While we might like to think that we’re going to pass away peacefully in our sleep in our 90s after a full and happy life, that’s not always the case. You could fall ill suddenly (as COVID-19 has tragically highlighted for so many of us) or be in an accident. A small amount of preparation can help to reduce the suffering for your loved ones by reducing the number of decisions they need to make, as well as streamlining the administrative load.


Here’s some of the things we recommend for every adult 25 and over:

  • Make a record of where your accounts, assets and valuables can be found
  • Write a will
  • If you have valuable or sentimental items, make a list of specific people you’d like them to go to
  • Instructions on how you’d like your digital footprint to be managed – for example, do you want your Facebook account closed or switched to a memorial account, and if so, who will manage it.


And of course, there’s what you’d like for your funeral…

girl releasing paper lanterns into a lake


Do you know what you’d want for your final send off?

If you died today, who would choose your coffin?

Picture them sitting in a funeral home trying to decide between the inexpensive chip board option or, the slightly more expensive mahogany lacquered option.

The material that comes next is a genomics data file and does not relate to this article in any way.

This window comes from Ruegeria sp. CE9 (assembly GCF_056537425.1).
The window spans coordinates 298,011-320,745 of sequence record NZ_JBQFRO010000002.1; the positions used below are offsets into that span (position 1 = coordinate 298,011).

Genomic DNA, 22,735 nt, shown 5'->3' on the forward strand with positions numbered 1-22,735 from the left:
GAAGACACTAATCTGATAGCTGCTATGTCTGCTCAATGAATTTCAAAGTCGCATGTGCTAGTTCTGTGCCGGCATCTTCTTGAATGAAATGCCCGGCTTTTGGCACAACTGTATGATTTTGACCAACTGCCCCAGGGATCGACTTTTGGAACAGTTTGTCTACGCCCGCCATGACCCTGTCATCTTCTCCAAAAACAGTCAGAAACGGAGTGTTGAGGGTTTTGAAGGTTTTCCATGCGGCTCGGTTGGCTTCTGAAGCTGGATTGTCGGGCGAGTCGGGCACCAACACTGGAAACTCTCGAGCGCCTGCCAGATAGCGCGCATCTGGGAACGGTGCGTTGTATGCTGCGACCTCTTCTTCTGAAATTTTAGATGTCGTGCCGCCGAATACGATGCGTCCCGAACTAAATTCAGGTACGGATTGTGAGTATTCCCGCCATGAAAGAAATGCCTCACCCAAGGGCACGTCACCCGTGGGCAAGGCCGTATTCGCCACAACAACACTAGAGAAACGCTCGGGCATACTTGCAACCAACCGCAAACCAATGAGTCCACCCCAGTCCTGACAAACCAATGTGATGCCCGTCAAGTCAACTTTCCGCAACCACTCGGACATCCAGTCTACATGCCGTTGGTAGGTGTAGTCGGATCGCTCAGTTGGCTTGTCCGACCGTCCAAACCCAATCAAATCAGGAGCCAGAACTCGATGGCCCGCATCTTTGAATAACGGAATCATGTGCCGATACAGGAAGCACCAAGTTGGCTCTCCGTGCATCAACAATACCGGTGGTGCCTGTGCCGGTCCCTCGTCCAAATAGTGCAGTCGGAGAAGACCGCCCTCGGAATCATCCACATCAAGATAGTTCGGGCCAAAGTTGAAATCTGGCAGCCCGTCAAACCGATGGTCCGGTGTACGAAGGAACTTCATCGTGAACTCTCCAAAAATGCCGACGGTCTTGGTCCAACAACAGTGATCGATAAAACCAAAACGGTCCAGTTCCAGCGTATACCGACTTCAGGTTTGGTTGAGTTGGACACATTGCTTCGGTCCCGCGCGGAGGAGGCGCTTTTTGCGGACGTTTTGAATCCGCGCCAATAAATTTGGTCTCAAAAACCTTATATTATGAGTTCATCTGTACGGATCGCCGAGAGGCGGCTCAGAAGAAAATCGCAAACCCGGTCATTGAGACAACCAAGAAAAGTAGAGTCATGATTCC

Most of us would like to think that our loved ones wouldn’t be crazy to spend more than they should on a coffin when it’s only going in the ground or the furnace.

The problem is, when you’ve lost someone you care about their funeral is the last opportunity to do something for them. The satisfaction is short lived and a lot of people end up with bigger than expected funeral bills to pay only adding to their feelings of grief.

Many of us say “I don’t care what happens, I’ll be dead”.

This is true but, do you really want to leave a legacy of problems?




Make it easy for those you love with some clear instructions on what you want. Specify things like:

  • If you’d prefer cremation or burial
  • The type of coffin you want
  • Religious or secular service
  • The types of songs and readings you want
  • If you would want people to wear sombre clothes or bright colours.


Death is unavoidable, but being unprepared for it isn’t

In Australia we pride ourselves on our “she’ll be right” attitude but, COVID has shown us that being aware and prepared are the best ways to avoid a lot of problems. Taking some steps to think about death, prepare for it and talking about it with your loved ones means that you can save a people from unnecessary additional trauma when death does happen.


Don't leave others in the dark, make a record of what you want and where to find things in our "Personal Information Vault


flamingo logo



If you liked this article please share:

Share on Facebook    Share on LinkedIn   Share on Twitter

PLEASE NOTE: Our advice should be considered general in nature. We do not provide any legal, tax, medical or other professional advice and would advise that you seek expert professional or medical advice before making any decisions based on your individual circumstances. 

Want to stay up to date with what we're up to?

Stay in touch by subscribing to our newsletter. You'll receive our special offers, updates and more!

Subscribe now